On one of the worst days of air pollution that I’ve experienced in six years, this duly accessorized Korean girl is madly stuffing her duty-free booty into an empty bag she brought just for this purpose. I feel like it says something about our industrial-consumerist society that even as we choke on the particulate matter from our factories, we can’t stop buying shit we don’t really need because, hey, it’s kind of a little bit cheaper!
On first look, one may be tempted to think she’s sorting airport garbage, but they already have that covered here at Incheon International Airport.
That’s because it’s a duty-free party down here at gate 119
So much tax-free makeup, so little time before glacial melting and air pollution ruin the fun of looking good.
I am a little behind on blogging; we’re in Mongolia now! Here are my posts from Vietnam:
Finished up my Hong Kong blogs! I am now in Vientiane, Laos.
Leaving Korea after two years was bittersweet. While I didn’t always love my life there, I can say I was much happier after I quit teaching! Ha ha. What I will miss most is my friends. I feel like I really made some genuine, lifelong pals there. I am kind of sad about going home where my network is much smaller. In Korea you can bond quickly with other English teachers as you have so much in common. Also, it is easier to get lots of people to do fun stuff together… No one has kids, no one works on the weekends, and everyone has enough money to have fun. For example, I would never be able to get such a big group to go camping together back home in NC. Also my Korean friends are so thoughtful and sweet. They all got me awesome farewell gifts and wrote the sweetest/saddest letters and cards.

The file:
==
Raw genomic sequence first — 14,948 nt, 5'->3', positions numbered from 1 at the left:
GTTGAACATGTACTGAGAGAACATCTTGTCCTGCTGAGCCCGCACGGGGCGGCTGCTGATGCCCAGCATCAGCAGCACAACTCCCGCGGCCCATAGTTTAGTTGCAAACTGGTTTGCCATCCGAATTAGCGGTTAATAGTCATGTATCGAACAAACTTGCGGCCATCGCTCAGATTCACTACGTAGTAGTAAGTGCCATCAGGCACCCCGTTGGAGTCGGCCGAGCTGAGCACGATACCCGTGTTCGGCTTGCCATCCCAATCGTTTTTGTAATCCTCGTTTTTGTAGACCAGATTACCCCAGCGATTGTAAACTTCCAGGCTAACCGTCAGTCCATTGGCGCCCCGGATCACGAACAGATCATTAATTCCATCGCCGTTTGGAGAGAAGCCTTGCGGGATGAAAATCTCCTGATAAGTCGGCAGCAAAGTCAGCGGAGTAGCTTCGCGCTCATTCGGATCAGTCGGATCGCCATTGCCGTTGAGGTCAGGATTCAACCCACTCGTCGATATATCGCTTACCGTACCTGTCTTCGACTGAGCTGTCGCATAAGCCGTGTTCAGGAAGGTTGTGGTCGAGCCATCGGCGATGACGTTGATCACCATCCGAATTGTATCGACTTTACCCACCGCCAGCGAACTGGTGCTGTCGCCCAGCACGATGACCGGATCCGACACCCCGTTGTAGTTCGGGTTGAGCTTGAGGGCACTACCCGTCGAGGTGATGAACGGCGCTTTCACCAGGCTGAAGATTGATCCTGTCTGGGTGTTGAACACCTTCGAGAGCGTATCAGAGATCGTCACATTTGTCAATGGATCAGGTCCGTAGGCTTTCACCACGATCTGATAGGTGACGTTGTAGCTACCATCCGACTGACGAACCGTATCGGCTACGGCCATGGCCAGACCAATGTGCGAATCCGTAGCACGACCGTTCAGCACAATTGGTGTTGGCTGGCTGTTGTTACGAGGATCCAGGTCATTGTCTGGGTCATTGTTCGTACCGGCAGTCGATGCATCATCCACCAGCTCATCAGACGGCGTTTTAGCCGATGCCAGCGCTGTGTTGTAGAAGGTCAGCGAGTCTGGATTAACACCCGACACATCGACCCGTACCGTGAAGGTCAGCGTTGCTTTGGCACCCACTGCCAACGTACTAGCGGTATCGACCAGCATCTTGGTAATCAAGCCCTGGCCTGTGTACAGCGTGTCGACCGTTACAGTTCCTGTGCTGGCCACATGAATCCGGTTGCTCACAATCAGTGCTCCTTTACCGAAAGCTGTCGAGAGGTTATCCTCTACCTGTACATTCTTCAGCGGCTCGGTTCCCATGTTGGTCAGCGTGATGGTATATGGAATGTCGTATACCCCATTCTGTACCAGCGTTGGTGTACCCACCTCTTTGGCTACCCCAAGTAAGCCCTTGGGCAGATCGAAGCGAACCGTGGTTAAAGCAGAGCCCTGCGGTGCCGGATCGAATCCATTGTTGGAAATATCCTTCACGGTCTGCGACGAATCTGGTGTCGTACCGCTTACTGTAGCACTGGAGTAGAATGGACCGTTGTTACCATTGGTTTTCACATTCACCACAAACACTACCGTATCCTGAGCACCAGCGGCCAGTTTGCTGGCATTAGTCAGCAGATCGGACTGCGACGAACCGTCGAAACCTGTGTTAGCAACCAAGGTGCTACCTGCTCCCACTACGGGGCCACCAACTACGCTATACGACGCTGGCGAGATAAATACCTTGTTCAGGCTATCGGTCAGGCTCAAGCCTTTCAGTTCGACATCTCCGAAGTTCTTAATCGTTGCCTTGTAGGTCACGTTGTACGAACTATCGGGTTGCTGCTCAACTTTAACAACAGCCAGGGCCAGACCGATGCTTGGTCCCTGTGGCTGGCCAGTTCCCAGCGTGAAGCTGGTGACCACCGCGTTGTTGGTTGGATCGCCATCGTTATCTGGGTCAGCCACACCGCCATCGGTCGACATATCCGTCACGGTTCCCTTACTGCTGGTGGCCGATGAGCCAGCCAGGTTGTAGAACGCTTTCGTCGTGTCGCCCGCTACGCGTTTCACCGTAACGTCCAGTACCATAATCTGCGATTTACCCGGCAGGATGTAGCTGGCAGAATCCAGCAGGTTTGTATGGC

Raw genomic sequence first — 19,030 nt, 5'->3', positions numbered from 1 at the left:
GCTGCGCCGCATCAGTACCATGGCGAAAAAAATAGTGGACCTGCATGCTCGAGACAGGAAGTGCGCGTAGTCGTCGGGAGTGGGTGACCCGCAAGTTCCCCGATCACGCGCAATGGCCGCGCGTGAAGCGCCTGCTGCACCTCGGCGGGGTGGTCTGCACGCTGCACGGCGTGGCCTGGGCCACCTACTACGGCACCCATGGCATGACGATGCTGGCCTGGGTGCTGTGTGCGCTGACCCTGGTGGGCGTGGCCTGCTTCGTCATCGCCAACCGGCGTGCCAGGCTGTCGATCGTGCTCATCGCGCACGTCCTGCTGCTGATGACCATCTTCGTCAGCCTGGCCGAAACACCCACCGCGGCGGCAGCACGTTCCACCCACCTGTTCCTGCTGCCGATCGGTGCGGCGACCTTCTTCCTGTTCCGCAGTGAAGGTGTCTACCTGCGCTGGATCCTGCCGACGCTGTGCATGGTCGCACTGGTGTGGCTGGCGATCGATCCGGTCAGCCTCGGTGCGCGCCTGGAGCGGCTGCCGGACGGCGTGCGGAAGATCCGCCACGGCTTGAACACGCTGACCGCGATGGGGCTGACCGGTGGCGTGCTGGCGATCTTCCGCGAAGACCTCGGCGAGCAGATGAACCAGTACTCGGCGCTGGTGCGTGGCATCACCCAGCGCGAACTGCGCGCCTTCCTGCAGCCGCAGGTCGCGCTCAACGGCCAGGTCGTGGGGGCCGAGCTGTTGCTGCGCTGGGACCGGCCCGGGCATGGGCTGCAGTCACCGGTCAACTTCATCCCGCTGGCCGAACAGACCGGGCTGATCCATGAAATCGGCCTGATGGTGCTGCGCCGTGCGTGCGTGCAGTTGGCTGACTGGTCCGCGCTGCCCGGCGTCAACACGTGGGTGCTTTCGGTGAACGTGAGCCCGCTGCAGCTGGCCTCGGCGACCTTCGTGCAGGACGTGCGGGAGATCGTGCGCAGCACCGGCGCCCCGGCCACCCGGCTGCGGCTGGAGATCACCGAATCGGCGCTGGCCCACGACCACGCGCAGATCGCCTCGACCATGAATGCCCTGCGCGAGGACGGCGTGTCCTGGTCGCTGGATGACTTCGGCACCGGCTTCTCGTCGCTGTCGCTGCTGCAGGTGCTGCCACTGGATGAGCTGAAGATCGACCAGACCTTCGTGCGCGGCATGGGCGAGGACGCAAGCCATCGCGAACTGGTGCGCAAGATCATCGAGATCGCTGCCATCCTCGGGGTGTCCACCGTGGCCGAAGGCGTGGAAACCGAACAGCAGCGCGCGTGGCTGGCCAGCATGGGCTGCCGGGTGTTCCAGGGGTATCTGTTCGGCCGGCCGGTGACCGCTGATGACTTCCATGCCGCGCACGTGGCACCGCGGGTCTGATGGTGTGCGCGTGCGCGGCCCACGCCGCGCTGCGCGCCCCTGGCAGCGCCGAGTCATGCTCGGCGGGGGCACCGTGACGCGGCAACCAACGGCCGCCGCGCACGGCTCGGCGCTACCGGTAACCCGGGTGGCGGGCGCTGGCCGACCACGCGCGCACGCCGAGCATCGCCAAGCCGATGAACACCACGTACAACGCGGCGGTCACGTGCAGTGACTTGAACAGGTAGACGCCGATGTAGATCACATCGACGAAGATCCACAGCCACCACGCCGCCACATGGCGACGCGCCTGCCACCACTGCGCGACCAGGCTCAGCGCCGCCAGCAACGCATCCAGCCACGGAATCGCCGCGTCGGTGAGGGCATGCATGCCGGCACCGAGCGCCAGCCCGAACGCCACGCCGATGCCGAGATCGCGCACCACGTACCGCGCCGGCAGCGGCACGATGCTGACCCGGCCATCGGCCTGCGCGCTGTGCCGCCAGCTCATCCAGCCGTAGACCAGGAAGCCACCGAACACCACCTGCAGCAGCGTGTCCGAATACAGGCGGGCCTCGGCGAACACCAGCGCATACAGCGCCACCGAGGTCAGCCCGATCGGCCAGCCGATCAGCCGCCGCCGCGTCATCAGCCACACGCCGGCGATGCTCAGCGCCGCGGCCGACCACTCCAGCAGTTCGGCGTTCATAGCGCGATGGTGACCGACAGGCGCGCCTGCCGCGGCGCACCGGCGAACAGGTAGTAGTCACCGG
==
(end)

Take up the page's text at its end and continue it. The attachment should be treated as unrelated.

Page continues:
My official farewell dinner was last Sunday night at my favorite Indian restaurant. 19 people total!
During my last week I met up with as many people as possible! Then on my last night ten of us went to my favorite Korean restaurant.
I tried soju for the first time!
Ohee couldn’t make it to either dinner so she went to the airport with me yesterday morning. And cried!! I don’t like goodbyes so I laughed instead. I’m so awkward. But I will see her again when I am the Maid of Honor in her wedding in August!
Here are the awesome presents I received…
I will always remember my time in Korea fondly. But I am also eagerly anticipating my future, which right now entails traveling for five weeks and then returning home!
Last week I went to collect my pension. The process was pretty painless but I thought I’d detail it here for those who need the information.
If you live in Bundang, the pension office is in Yatap. Take exit 4 from the subway station, cross the street, and turn left at the Home Plus/CGV building.
You’ll see signs like this along the way:
Walk a few blocks down to the Korea Design Building.
Once in the building, go to the 4th floor to the office that says NPS. Go to the desk that says “lump sum payment”. You need to bring your passport, ARC, American bank account information (including branch address and routing number), and plane ticket out of Korea. (I don’t have an ARC anymore since I canceled my teaching visa in January and unfortunately I didn’t have my ARC number on me either. They informed me that without it I wouldn’t be able to get my money! Luckily I called Daniel who searched my email and found the number. Yay!) The money is deposited in your bank account approximately one month later.